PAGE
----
Courage for life Blog

What is Apologetics?

April 11, 2023

In July 2016, a double Jeopardy question worth $2,000 stumped all three contestants. Here was the answer:

“It’s not saying you’re sorry, it’s the branch of theology dealing with the defense of established doctrine.”

One contestant said, “What is an apology?” and another said, “What is apologism?” The third contestant didn’t even dare hit her buzzer, even though one of the other contestants leaned over and looked directly at her as if to say, “Come on, you know this!”

The correct question was, “What is apologetics?”

What is apologetics?

According to Jeopardy, apologetics is “the branch of theology dealing with the defense of established doctrine.” However, the definition I most like for apologetics is a reasoned defense for the truth claims of Christianity. Christianity makes a lot of claims about truth. Jesus said,

“I am the way, the truth, and the life” (John 14:6).

From a Christian perspective, truth is objective and absolute. It is rooted in the character of God, the ultimate source of all truth. God’s revelation of Himself and His will is the standard of truth for all humanity. God’s revelation of Himself is primarily found in the Bible, the inspired and authoritative Word of God.

However, our human understanding of truth is limited and imperfect because all humans are limited and imperfect. We are subject to sin, which can distort our perceptions of truth and lead us away from God, which is why we need to have a reasoned defense for those truth claims. Not just saying we believe something because it’s “what we are supposed to do” but understanding what we believe and why we believe it. We should seek truth with humility, recognizing our limitations and relying on the authority of the Bible and the guidance of the Holy Spirit to discern truth from falsehood.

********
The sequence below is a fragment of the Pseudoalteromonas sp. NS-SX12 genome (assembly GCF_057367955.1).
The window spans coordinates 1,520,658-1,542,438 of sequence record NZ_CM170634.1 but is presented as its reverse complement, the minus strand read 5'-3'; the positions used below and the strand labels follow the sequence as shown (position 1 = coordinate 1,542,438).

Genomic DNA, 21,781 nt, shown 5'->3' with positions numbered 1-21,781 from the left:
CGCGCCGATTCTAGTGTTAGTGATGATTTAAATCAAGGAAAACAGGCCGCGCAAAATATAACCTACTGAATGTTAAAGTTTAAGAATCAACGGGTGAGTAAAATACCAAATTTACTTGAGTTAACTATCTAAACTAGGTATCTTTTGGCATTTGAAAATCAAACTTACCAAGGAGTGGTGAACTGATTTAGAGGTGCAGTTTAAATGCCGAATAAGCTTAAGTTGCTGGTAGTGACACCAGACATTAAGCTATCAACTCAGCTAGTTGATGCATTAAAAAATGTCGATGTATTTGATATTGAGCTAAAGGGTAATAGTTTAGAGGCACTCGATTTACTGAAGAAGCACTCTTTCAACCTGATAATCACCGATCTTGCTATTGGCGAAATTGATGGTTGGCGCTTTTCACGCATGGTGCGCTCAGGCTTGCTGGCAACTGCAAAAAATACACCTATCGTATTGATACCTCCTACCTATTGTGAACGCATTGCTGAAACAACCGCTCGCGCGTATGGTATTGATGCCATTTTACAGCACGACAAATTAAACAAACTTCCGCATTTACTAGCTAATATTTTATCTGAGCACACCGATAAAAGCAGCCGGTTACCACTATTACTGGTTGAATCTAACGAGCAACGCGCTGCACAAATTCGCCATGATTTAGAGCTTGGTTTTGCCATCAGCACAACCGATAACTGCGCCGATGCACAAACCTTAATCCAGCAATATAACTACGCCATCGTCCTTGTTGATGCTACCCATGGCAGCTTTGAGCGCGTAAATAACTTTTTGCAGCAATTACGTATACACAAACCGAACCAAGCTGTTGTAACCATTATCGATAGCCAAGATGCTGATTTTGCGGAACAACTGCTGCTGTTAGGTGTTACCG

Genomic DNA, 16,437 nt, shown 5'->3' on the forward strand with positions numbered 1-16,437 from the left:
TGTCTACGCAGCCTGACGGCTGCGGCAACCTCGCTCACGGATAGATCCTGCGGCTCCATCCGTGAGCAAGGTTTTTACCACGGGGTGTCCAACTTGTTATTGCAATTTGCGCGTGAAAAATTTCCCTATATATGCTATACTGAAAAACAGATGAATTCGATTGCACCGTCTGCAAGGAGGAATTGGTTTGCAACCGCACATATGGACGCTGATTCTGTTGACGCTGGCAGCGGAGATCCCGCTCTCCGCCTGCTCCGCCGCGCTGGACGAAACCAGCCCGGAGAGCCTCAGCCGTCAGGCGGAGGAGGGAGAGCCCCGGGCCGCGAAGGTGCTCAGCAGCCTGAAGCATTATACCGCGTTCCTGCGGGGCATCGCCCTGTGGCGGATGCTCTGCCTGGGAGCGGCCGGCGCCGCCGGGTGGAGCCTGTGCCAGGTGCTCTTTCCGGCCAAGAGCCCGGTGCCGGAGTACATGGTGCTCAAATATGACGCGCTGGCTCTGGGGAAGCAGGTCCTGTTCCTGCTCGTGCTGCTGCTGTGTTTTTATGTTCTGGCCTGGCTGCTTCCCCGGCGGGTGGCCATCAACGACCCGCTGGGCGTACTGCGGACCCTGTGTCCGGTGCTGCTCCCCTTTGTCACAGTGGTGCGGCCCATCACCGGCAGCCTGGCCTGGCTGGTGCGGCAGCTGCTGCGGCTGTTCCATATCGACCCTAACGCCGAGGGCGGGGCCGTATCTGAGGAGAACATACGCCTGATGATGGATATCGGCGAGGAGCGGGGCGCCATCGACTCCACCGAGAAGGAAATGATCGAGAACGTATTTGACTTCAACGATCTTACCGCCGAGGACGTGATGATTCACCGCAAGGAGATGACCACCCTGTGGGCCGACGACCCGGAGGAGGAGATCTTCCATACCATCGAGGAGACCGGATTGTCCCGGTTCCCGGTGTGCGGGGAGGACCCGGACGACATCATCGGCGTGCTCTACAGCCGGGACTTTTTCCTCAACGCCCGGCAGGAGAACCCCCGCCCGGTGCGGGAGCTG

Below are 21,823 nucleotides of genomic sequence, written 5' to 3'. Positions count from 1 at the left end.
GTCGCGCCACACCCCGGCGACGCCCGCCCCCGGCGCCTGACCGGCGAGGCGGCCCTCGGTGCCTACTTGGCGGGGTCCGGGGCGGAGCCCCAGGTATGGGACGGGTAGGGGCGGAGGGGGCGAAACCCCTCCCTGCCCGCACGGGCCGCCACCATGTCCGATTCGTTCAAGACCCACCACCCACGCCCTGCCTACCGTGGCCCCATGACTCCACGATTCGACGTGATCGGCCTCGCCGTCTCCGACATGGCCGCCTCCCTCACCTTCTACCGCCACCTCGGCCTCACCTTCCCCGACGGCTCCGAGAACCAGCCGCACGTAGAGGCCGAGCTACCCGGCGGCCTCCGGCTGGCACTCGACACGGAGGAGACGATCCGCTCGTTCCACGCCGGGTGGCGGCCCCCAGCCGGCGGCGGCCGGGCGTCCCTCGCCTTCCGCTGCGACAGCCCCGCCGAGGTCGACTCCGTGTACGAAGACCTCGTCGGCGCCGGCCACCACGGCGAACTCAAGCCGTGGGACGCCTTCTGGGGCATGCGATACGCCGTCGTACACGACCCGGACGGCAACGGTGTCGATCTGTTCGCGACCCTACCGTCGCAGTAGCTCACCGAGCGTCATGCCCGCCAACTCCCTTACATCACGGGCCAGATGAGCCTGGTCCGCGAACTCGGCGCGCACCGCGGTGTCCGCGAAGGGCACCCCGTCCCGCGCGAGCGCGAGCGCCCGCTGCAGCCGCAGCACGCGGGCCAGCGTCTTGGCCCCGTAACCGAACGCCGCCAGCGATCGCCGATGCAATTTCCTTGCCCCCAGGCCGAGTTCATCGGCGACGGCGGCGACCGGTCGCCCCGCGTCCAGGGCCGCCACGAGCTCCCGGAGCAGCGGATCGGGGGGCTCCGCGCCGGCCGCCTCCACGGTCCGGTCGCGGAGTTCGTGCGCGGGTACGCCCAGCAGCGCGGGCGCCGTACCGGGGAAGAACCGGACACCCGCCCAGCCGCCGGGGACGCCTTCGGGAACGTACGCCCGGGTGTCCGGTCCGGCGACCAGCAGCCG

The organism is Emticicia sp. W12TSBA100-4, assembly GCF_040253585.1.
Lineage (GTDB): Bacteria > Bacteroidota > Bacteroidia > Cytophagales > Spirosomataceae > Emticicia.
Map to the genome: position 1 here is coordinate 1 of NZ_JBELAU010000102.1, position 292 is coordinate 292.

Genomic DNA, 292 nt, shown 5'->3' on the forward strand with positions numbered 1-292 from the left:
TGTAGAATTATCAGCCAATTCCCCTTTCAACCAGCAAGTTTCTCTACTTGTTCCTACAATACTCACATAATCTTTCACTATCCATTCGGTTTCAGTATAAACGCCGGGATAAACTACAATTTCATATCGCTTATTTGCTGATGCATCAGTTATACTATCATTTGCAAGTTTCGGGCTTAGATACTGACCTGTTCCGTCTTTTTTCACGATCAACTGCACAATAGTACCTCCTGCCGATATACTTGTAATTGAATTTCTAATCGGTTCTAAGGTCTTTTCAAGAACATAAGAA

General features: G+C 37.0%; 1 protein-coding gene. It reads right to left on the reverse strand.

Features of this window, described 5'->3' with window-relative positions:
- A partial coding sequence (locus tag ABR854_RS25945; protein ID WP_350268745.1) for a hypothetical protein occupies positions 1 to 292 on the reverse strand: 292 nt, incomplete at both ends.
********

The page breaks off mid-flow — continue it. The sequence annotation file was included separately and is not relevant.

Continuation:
Is apologetics biblical?

The word “apologetics” comes from the Greek word apologia, meaning “defense.” The word apologia appears eight times in the New Testament, with three verses specifically using apologia to speak of a reasoned defense of the gospel. Two of these verses are found in Philippians.

Philippians is a letter that Paul wrote to the believers in Philippi. At the beginning of his letter, he extends his gratitude to the believers for their partnership and support of his ministry. He writes,

“So it is right that I should feel as I do about all of you, for you have a special place in my heart. You share with me the special favor of God, both in my imprisonment and in defending and confirming the truth of the Good News” (Philippians 1:7).

Paul then writes about the advancement of the gospel and his current situation. Even though he was in prison, he kept his ministry strong.

“And I want you to know, my dear brothers and sisters, that everything that has happened to me here has helped to spread the Good News. For everyone here, including the whole palace guard, knows that I am in chains because of Christ. And because of my imprisonment, most of the believers here have gained confidence and boldly speak God’s message without fear. It’s true that some are preaching out of jealousy and rivalry. But others preach about Christ with pure motives. They preach because they love me, for they know I have been appointed to defend the Good News” (Philippians 1:12-16).

Defending and confirming the gospel characterized Paul’s ministry. But what did that practically look like? We find an answer in Acts 17:16-33. In this passage, Paul was in Athens, the intellectual and cultural center of the ancient world. While waiting for his companions, he was deeply troubled by the many idols he saw throughout the city. Paul went to the synagogue to reason with the Jews and the God-fearing Gentiles. He also spoke daily in the public square to anyone who would listen.